Divination in the Dark

One of the nicer hats I get to wear is as a freelance designer, and I work regularly with Crate and Barrel.  Generally I meet with my person there twice a year, and she is incredibly creative.  I show her ideas, and she takes what she thinks will work off for sampling. Her input results in really beautiful and imaginative ways to make those designs into some kind of textile. We work on primarily pillows, throws, and rugs.

The drawback (for me!) is that she does not have the final word on what goes into the line each season.  A group of creatives from all of the various departments must meet up and select from among the samples. They choose things which will work well together in the stores, and later in homes.  This means my person and I might absolutely adore my pillow, say, but it still won’t go in the line if it can’t be reconciled with someone else’s sofa.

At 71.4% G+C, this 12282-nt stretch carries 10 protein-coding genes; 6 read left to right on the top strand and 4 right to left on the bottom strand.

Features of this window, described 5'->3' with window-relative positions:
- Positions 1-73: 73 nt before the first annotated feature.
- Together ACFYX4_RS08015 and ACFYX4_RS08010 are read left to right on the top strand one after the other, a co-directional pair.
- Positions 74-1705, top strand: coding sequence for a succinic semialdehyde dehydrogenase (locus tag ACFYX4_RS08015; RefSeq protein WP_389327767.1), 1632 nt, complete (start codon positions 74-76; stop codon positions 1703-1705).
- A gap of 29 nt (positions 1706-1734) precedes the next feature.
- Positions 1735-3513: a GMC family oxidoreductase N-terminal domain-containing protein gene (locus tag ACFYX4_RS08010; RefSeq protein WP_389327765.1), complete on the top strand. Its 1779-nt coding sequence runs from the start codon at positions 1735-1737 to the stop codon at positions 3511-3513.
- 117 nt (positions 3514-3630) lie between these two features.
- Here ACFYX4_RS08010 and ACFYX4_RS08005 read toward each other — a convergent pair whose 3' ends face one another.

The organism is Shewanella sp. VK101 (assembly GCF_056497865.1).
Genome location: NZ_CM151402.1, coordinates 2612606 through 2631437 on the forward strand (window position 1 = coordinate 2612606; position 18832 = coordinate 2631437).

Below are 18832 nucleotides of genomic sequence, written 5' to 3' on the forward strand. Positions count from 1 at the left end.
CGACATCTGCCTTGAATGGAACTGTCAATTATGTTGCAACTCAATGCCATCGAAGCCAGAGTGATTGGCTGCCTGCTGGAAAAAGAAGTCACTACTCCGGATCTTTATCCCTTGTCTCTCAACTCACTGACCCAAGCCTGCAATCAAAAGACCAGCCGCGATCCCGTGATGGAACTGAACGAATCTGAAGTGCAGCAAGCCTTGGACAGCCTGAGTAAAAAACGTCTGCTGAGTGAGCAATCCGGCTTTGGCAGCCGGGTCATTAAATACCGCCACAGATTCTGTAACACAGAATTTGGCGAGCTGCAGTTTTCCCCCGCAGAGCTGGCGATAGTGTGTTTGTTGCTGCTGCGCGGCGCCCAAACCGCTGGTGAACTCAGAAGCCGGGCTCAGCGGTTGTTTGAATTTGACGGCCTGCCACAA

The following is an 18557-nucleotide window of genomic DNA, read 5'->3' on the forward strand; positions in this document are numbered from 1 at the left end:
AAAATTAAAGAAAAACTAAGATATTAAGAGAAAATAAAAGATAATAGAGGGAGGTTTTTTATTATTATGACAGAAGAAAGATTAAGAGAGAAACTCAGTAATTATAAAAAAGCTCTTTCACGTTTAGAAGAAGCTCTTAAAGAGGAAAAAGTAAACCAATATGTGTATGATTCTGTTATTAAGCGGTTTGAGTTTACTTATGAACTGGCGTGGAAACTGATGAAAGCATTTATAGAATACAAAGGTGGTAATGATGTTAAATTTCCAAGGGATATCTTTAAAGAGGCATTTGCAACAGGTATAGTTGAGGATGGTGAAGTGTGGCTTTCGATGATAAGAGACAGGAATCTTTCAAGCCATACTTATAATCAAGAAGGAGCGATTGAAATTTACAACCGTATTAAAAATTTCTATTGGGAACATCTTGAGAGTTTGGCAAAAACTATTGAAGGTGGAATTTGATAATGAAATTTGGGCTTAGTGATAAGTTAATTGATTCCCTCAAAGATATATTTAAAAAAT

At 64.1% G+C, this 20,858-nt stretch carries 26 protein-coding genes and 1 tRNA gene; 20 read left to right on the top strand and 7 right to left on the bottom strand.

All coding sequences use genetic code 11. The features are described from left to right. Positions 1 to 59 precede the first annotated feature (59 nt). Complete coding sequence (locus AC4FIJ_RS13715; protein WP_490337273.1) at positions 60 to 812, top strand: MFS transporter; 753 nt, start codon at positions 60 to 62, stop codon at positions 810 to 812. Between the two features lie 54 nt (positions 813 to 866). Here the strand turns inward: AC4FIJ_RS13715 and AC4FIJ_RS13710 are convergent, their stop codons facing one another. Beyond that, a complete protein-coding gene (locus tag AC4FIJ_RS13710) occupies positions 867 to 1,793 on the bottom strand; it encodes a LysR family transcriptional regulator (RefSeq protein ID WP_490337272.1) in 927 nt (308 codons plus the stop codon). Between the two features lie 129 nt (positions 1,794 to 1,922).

A lot of expert research and thought goes into preparing for this, and a trend report is issued to vendors like myself to get us started along their path in the right direction.

I am currently preparing my portfolio for fall/winter 2019 (and here it is, the first day of spring 2018!). But the company is working against ever tighter deadlines. I have not yet received my trend report, and I will be up in their offices a week from tomorrow presenting my portfolio full of design printouts and woven samples for FW 2019.  So yep, I am working int the dark!